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Carbon dating tree buried in layers

On the surface, radiometric dating methods appear to give powerful support to the statement that life has existed on the earth for hundreds of millions, even billions, of years.

However, because radiocarbon decays relatively rapidly, it is only useful in practice up to about 50,000 years.3 Thus most fossils, being regarded as millions of years old, are never tested for radiocarbon, because they are not supposed to have any left.Scientists use a technique called radiometric dating to estimate the ages of rocks, fossils, and the earth.Many people have been led to believe that radiometric dating methods have proved the earth to be billions of years old.Rasmus Nyerup's quote reminds us of the tremendous scientific advances which have taken place in the 20th century.In Nyerup's time, archaeologists could date the past only by using recorded histories, which in Europe were based mainly on the Egyptian calendar.So when fossils are found in sedimentary rock layers, they are identified within the context of where they fit in the evolutionary ‘tree of life’, and a millions-of-years ‘age’ is therefore assigned to the fossil and the rock accordingly.2 In recent years a variety of techniques have been developed to ‘date’ some rocks and minerals using the decay of radioactive elements in them.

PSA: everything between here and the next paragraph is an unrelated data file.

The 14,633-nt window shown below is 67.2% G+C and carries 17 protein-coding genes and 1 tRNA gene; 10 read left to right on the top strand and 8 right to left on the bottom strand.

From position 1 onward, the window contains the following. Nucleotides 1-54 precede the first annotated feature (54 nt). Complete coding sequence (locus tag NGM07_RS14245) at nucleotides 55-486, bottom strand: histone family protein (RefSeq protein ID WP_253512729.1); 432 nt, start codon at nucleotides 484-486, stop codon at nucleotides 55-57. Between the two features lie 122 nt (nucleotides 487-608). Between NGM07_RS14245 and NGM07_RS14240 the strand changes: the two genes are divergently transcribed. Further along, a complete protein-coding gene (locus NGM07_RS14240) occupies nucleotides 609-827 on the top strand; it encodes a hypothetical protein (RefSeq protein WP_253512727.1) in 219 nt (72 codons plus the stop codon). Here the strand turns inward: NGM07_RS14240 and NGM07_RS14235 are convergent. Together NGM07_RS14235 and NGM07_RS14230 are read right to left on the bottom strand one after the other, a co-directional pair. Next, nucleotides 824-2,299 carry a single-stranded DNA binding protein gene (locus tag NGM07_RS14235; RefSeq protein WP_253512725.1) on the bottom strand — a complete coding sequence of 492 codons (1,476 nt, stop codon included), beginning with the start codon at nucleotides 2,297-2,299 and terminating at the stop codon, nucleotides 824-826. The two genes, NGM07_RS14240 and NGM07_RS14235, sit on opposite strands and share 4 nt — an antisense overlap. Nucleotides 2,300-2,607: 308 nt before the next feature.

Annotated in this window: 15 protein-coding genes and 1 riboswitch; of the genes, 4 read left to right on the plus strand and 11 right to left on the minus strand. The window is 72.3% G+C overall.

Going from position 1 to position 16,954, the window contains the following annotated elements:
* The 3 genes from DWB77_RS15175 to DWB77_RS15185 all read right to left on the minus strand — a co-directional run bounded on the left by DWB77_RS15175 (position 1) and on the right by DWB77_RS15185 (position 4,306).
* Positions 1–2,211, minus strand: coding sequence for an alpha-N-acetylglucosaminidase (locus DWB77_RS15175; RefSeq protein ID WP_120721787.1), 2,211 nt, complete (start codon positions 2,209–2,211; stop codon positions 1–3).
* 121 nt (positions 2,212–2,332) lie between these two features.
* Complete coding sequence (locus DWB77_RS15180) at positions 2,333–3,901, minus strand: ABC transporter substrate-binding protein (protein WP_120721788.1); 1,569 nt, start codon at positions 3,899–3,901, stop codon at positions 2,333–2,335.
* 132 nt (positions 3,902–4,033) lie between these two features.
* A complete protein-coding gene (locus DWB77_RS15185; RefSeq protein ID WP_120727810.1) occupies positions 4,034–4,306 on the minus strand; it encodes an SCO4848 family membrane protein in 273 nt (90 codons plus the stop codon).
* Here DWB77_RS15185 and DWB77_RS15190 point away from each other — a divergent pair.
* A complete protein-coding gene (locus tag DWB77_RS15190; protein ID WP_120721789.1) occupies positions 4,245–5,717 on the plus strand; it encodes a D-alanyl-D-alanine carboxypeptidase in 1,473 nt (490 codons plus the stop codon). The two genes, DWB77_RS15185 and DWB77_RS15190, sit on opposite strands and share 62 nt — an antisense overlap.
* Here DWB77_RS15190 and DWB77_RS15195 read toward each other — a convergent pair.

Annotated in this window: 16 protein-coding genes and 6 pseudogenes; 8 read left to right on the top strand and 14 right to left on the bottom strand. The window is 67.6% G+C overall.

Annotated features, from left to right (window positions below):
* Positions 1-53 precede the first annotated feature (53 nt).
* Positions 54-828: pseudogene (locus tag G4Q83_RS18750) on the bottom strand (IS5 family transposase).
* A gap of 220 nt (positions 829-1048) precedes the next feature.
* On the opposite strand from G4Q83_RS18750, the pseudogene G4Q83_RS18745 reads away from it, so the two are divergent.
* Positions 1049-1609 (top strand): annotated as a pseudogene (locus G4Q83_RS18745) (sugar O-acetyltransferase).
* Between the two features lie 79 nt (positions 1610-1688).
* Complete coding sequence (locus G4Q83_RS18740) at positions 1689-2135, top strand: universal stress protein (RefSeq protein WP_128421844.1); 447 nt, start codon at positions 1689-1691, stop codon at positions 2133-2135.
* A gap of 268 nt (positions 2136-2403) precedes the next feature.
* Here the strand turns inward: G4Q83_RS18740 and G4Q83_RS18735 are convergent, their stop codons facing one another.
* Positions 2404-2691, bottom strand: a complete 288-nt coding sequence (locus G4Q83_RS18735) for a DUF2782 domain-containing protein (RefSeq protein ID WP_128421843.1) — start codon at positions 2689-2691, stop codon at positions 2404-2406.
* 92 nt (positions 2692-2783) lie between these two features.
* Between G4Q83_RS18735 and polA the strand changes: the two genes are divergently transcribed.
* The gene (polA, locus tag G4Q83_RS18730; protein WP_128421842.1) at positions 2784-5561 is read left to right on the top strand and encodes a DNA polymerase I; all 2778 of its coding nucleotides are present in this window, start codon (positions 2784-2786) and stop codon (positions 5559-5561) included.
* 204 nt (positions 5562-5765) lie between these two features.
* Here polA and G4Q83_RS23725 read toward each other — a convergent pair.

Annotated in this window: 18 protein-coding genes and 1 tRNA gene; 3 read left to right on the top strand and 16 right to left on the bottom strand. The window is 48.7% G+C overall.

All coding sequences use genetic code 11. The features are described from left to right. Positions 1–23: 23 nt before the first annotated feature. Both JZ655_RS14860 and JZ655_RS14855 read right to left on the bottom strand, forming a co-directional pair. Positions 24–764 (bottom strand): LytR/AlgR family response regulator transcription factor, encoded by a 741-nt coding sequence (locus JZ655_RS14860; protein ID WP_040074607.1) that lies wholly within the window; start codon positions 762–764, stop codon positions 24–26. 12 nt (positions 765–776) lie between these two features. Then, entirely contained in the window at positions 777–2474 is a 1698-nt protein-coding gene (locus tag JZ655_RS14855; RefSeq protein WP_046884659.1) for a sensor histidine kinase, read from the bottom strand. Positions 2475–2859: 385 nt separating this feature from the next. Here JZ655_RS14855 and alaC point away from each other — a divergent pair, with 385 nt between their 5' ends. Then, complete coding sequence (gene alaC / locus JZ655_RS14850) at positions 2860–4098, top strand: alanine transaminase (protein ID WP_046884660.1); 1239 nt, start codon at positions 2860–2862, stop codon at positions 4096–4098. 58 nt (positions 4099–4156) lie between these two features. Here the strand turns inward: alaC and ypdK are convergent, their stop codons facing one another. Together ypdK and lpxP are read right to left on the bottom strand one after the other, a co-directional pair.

These methods include potassium-argon, rubidium-strontium, uranium-thorium-lead and samarium-neodymium dating.

We know that it is older than Christendom, but whether by a couple of years or a couple of centuries, or even by more than a millenium, we can do no more than guess." [Rasmus Nyerup, (Danish antiquarian), 1802 (in Trigger, 19)].

The person who wrote these words lived in the 1800s, many years before archaeologists could accurately date materials from archaeological sites using scientific methods.

They used pottery and other materials in sites to date 'relatively'.

They thought that sites which had the same kinds of pots and tools would be the same age.

Welcome to the K12 section of the Radiocarbon WEBinfo site.